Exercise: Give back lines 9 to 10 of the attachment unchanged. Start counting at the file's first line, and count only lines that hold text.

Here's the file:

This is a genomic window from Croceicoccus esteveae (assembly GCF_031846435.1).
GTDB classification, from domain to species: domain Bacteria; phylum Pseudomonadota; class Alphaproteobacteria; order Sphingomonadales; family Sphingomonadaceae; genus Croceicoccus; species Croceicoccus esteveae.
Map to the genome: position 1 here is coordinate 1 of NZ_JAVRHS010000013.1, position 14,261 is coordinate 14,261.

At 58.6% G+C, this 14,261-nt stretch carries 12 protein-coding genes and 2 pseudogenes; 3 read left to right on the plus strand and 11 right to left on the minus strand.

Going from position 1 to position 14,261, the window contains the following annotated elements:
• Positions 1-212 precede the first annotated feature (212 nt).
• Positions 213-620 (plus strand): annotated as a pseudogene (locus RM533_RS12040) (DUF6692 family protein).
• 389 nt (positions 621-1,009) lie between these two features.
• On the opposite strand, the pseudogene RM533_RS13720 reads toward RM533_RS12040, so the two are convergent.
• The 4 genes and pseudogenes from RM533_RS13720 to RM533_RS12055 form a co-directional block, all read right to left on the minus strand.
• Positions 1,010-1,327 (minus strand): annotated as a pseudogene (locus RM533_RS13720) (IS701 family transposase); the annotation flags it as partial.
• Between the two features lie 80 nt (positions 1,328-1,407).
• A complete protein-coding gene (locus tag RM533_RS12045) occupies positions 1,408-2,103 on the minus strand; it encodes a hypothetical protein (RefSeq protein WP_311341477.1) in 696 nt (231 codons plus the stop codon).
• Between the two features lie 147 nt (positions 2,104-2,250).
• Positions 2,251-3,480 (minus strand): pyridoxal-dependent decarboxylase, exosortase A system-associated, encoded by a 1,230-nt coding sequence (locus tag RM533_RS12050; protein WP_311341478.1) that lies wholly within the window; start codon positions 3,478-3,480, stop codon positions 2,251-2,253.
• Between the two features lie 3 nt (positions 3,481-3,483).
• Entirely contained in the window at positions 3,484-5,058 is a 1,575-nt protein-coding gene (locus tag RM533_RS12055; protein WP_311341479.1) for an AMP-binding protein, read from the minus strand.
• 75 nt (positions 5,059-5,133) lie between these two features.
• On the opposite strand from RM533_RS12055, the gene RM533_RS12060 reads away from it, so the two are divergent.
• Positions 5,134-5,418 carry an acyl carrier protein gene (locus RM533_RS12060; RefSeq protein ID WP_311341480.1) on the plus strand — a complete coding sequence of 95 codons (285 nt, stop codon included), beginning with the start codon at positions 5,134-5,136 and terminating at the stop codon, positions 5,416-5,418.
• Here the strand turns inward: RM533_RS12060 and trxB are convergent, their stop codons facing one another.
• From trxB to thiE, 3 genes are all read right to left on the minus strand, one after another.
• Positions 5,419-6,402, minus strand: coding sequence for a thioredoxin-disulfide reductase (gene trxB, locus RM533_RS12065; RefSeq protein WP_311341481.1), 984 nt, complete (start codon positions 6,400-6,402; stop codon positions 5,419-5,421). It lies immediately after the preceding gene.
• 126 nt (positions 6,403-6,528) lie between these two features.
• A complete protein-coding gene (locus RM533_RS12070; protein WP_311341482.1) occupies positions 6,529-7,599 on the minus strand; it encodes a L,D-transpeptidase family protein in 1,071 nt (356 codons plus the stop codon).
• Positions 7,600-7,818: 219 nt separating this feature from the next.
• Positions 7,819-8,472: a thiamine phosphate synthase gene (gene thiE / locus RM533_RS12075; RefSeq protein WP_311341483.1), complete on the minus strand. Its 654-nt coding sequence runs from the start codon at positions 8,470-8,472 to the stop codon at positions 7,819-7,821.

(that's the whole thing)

• On the opposite strand, the pseudogene RM533_RS13720 reads toward RM533_RS12040, so the two are convergent.
• The 4 genes and pseudogenes from RM533_RS13720 to RM533_RS12055 form a co-directional block, all read right to left on the minus strand.